I learned that great design uses Lines, Shapes and Forms as the focal point, and for me these were my Faith, Family, Friendships, Fortune, and Fitness. I created a list of questions to ask daily to keep me on my path.
- Faith – Am I confident my actions reflect my character, my morals, and my beliefs?
- Family – Does my love show through life’s busyness with every opportunity?
- Friendships – Am I showing up for those I choose to do life with?
- Fitness – Am I compromising my mental or physical health for convenience?
- Fortune – Am I measuring the richness of life beyond financial terms?
The canvas of my future life design needed plenty of Space, because the Freedom I desired would only be found in the margins of white space purposely absent. I needed to put myself in close Proximity to the Forums of my mentors, advisors and hero’s for learning and inspiration. And I was committed to be a part of the Hierarchy that passes those learnings onto the lives of those who Follow in my footsteps.
- Freedom – Freedom only comes with intentional margin
- Forums – The communities of mentors, advisors, and hero’s that guide my life
- Followers – The lives I invest in to leave a lasting legacy
I needed a fresh Perspective of the word Failure by recognizing the opportunity failure provides to reimagine success. My future picture should show Unity and Harmony by bringing my Fears and Finances into alignment towards a unified planned purpose.
- Failure – The opportunity to reimagine success
- Fears – Rational fears should motivate the right actions
- Finances – Not a measure for success, but a means to achieve it
We are never sure of the time we are given on earth, so I needed changes to happen Fast but also Flow naturally with the Rhythm and tempo of my life. My design required the Repetition of great habits that that would build a great life, executed with both Frequency and Flexibility.
- Fast – Move with a sense of urgency, time is short
- Flow – The continuous persistence to find a way
- Frequency – Great habits build great lives
- Flexibility – The openness to move around the rigid edges of life
The Size and Scale of my life’s journey would only be realized by the Intensity found with Focus and the Fortitude to stay the course, avoiding the Fixation on beliefs that do not serve me well.
- Focus – Focus on the things that matter most and eliminate distractions
- Fortitude – Find the fortitude to maintain a purposeful intensity
- Fixations – Avoid fixations on beliefs that do not serve me well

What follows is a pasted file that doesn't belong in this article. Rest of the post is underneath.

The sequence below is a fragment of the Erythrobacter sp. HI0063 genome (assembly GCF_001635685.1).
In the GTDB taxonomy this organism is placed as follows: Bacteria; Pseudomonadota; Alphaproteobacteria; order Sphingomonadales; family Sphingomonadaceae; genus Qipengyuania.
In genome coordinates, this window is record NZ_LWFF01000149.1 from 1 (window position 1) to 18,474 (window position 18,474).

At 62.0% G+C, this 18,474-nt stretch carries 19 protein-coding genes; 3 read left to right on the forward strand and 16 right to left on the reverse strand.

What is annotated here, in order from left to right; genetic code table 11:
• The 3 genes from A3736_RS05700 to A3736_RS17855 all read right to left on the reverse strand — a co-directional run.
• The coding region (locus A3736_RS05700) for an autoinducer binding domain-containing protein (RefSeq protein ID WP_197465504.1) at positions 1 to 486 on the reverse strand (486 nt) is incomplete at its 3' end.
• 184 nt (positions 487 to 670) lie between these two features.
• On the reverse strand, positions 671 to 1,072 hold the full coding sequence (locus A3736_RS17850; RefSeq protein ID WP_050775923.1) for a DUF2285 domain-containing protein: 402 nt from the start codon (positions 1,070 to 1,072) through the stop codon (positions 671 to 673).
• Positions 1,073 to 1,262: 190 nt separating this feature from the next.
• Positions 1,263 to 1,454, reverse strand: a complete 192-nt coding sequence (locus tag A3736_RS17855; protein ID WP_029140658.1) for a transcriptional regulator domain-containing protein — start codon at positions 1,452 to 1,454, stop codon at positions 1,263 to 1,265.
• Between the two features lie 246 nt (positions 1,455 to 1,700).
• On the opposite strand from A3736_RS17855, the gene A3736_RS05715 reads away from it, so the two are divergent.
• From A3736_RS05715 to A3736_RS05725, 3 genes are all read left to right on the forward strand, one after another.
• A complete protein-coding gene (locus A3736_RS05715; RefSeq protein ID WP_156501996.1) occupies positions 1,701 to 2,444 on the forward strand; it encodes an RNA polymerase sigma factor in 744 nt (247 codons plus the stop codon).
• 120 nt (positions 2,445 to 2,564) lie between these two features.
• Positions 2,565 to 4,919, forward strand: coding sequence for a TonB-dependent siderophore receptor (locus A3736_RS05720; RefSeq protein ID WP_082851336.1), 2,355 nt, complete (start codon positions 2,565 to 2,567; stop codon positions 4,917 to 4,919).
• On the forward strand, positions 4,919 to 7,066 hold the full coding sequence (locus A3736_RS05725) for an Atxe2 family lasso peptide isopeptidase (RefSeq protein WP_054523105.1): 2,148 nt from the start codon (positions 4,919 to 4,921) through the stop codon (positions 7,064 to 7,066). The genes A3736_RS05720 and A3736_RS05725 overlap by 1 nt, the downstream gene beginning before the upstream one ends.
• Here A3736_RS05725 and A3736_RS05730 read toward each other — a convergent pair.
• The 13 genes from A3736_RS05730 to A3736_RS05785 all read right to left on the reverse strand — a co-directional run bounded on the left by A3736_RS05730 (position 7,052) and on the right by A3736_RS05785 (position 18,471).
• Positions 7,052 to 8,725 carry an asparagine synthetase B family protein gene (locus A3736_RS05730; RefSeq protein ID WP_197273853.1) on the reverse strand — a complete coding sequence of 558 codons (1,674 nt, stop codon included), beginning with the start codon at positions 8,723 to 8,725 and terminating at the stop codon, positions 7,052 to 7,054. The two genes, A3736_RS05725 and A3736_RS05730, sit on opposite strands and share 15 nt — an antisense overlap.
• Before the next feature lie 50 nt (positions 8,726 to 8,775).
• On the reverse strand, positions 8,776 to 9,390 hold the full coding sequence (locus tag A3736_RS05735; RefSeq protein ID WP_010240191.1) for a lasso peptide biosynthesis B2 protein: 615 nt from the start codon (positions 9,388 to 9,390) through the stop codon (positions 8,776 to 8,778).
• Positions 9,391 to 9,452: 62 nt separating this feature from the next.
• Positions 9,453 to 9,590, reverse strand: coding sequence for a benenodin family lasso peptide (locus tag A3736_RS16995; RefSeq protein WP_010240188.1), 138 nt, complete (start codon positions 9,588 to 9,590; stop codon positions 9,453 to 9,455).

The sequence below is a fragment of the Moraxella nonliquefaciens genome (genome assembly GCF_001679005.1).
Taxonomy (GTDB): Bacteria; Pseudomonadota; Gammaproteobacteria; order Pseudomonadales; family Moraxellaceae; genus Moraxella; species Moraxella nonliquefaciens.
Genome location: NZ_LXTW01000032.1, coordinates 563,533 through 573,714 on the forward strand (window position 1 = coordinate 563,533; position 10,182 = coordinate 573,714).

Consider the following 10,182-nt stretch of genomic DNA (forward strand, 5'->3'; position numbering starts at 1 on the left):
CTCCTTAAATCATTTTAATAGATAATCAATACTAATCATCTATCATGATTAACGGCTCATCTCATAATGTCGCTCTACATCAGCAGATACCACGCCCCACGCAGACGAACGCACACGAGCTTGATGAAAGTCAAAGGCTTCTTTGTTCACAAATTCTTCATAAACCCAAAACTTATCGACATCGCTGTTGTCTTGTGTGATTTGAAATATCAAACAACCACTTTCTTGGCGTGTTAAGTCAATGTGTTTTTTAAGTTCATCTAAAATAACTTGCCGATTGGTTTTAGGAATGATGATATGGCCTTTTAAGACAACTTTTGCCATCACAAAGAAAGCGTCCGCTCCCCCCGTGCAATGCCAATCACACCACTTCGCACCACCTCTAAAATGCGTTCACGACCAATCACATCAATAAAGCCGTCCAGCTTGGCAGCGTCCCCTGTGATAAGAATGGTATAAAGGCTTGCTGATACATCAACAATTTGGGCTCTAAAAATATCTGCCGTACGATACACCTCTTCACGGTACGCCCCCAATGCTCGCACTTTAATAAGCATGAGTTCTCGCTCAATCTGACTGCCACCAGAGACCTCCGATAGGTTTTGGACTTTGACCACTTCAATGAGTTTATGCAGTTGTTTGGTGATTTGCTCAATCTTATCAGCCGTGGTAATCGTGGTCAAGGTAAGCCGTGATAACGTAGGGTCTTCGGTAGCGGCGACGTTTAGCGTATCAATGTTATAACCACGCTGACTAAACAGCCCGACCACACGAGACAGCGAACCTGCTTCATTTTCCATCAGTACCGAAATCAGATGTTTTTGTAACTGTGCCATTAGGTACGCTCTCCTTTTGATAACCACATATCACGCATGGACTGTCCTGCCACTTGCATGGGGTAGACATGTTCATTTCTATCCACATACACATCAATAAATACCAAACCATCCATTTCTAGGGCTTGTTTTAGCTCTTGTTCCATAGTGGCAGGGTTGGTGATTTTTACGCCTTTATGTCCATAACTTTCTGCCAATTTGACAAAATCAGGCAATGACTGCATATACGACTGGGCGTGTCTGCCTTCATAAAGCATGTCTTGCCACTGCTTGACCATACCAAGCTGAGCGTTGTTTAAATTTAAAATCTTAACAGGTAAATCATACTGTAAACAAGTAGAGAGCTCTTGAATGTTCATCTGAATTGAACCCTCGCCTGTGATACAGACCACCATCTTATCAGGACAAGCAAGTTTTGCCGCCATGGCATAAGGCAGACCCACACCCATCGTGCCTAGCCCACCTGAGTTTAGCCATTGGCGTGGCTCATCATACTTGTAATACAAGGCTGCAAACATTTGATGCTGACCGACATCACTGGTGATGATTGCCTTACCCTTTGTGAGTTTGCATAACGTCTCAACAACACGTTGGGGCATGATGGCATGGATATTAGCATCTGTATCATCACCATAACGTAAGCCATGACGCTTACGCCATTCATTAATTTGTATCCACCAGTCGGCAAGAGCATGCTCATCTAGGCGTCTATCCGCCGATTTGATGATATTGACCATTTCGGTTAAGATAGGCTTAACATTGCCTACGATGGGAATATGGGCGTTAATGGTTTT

Life is filled with Contrasts that provide little Balance or middle ground. To overcome I had to choose the Dominance that best served my life’s purpose. For me, that was creating the discipline to make decisions based on Facts not Fallacies, to be Frugal not Frivolous, be Focused in the moment and not Fragment my attention, and to live my life in Faith not Fear.
- Facts not Fallacies – Make decisions based on facts, not fallacies or assumptions
- Frugal not Frivolous – Protect the resources of time, money, and trust
- Focused not Fragmented – Be present in this moment, it only happens once
- Faith not Fear – One of these will control your life, choose wisely
Finally, my life’s design became clearer, but it lacked the Colors, Textures, and Patterns that truly make any work of art beautiful. Life is easy when you are operating in monochrome colors that blend easily with the crowd. I challenged myself to break out of my comfort zone, to be Fiery, Frisky, and Fearless because life is short, and it is the only one you get. I decided that mediocrity was miserable, and to do everything in life with Flair and Finesse, because excellence is a choice. I would be Festive, celebrating each of life’s little victories with gratitude for every new day.
- Be Fiery, Frisky, and Fearless because life is short and it’s the only one you will get.
- Do everything with Flair and Finesse, excellence is a choice.
- Be Festive and celebrate life’s victories, with gratitude for each new day.
The biggest lesson I learned by mastering the F-words for my life’s design was to allow myself to Feel all of my Feelings, in truth and transparency. And, I learned the best color to paint my future picture was the color of Forgiveness, only then could I hang my masterpiece for the world to see.
In the time we have spent here today 15 more businesses have shut down. What if the narrative on those Failures changed from leaders failing to build a successful business to businesses that failed to build a better life? What if half of those shutdowns were considered successes, if only because they were necessary for building a beautifully balanced life? When we define success solely in financial terms like sales, growth and profit, we set ourselves up for ultimate failure. We all should put the same passion for design, creativity, and innovation into our personal life as we do our products, programs, and professions.
My passion and prayer for you is whether you are twenty-five or fifty-five, there is always space left on the canvas of your life. I hope you scream F-words at it until it conforms to the beautiful masterpiece you desire, and it leaves a lasting legacy to those you love.